The SAS airline’s full-year results have been strongly affected by the corona pandemic. In one year, SAS lost NOK 10.6 billion before tax.
On Thursday morning, the airline published the results for the fourth quarter of the financial year.
The figures apply from November last year to October this year.
The airline’s result before tax ended at minus SEK 10.2 billion, which corresponds to about NOK 10.6 billion Norwegian kroner. The year before, SAS made a profit of NOK 794 million.
“Since the beginning of 2020, the coronavirus has changed the conditions for the entire aviation industry through the restrictions that have been introduced all over the world and the general travel disruptions that many people experience.
“Naturally, this also affects SAS, and the result for the quarter and the financial year has been strongly affected by the ongoing pandemic,” CEO Rickard Gustafson said in a press release.
Major fall in revenues
The airline’s revenues fell by 55%, from 46.1 billion last year to 20.5 billion this year. In the fourth quarter, revenues fell by 77% compared with the same quarter last year.
“SAS has just presented figures that are strongly affected by the pandemic and travel restrictions.
“Our revenues are down by more than 77%. Despite the fact that we have managed to halve the costs, we registered losses,” Executive Vice President of SAS in Norway Kjetil Håbjørg told Norwegian Broadcasting (NRK).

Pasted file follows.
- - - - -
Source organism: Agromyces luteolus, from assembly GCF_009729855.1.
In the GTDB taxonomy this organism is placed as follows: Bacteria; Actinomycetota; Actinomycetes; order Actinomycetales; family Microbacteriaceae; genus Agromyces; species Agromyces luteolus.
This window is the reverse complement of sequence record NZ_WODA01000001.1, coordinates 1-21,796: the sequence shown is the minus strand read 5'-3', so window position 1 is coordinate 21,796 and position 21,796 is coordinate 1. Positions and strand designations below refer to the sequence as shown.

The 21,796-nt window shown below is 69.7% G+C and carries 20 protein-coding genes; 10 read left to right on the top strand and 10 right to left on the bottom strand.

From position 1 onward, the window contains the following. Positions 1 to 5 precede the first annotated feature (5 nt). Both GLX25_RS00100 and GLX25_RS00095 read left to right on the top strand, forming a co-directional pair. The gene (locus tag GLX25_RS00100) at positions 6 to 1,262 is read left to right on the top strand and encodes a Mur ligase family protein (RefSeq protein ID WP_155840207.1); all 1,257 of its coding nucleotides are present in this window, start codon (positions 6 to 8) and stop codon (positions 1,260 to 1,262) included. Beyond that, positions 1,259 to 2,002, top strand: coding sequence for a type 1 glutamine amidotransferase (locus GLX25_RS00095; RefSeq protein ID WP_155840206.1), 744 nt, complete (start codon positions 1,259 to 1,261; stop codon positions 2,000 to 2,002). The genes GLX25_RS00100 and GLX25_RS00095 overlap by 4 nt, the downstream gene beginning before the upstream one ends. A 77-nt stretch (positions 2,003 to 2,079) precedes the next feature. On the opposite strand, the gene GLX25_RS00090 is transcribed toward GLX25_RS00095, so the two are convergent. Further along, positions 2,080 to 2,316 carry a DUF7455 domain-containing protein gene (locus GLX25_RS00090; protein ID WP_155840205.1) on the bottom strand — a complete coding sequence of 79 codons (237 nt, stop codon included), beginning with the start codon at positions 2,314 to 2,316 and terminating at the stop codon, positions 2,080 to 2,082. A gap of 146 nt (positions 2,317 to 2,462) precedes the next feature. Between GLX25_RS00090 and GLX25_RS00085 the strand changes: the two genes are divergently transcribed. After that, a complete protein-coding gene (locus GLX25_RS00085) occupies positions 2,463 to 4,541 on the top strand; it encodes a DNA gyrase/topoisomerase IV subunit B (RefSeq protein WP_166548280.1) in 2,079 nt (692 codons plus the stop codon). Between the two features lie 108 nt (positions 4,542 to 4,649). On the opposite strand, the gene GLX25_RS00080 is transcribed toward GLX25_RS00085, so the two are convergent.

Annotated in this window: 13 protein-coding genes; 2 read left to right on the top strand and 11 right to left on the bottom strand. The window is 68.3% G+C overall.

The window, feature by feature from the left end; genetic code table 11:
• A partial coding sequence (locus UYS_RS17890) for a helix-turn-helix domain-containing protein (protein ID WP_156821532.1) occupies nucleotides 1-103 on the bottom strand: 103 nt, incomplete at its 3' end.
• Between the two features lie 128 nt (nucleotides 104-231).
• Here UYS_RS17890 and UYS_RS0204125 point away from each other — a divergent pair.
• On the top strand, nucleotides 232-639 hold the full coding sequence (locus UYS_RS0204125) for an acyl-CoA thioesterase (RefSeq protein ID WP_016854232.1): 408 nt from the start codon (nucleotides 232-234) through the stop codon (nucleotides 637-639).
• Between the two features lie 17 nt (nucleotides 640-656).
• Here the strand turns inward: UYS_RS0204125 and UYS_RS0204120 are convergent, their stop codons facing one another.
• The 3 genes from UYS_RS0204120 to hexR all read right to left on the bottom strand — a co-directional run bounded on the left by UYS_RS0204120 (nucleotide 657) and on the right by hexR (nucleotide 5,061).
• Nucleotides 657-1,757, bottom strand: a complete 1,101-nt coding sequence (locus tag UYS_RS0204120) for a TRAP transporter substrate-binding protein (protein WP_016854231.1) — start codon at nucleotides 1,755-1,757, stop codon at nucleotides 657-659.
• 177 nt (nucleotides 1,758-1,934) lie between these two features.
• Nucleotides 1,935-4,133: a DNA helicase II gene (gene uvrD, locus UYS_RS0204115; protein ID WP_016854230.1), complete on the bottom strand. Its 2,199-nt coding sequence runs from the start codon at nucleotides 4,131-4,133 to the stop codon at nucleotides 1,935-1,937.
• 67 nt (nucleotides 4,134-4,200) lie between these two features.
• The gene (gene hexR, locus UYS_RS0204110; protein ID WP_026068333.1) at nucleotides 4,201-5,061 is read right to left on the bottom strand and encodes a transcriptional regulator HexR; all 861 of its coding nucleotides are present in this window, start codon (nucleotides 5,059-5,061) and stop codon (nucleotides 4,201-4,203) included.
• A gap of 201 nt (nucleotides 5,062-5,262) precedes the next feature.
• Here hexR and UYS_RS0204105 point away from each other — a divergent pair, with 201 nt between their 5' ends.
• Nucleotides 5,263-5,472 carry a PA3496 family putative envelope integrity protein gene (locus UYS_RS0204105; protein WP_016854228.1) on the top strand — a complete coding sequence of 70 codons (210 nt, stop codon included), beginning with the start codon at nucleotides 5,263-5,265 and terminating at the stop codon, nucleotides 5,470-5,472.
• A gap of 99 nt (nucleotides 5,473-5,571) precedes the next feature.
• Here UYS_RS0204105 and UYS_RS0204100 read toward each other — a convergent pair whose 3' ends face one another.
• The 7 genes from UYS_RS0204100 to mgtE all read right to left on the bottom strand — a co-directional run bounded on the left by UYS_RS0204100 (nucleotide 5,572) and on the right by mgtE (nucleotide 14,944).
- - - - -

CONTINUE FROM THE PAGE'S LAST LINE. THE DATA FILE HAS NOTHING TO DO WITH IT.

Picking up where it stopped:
However, Håbjørg believes the company will be able to recover.
“We have carried out a financial restructuring and raised 12 billion kroner in the market. These are funds we will use to make it in a tough 2020 and 2021,” he told the channel.
Probably back by 2022
SAS CEO Gustavson believes that the aviation industry’s downturn will continue until 2022. Reaching the levels before COVID-19 will not happen until a few more years after that.
Aviation analyst Hans Jørgen Elnæs of WinAir agrees with Gustavson.
“I believe that the domestic flights in Norway and other countries in Scandinavia may be back in 2022, but those to and from Europe may take longer.
“For long-distance (flights), it looks very bleak. It could take up to 2024-25 to get back to the 2019 level,” Elnæs told Flysmart24.
© NTB Scanpix / #Norway Today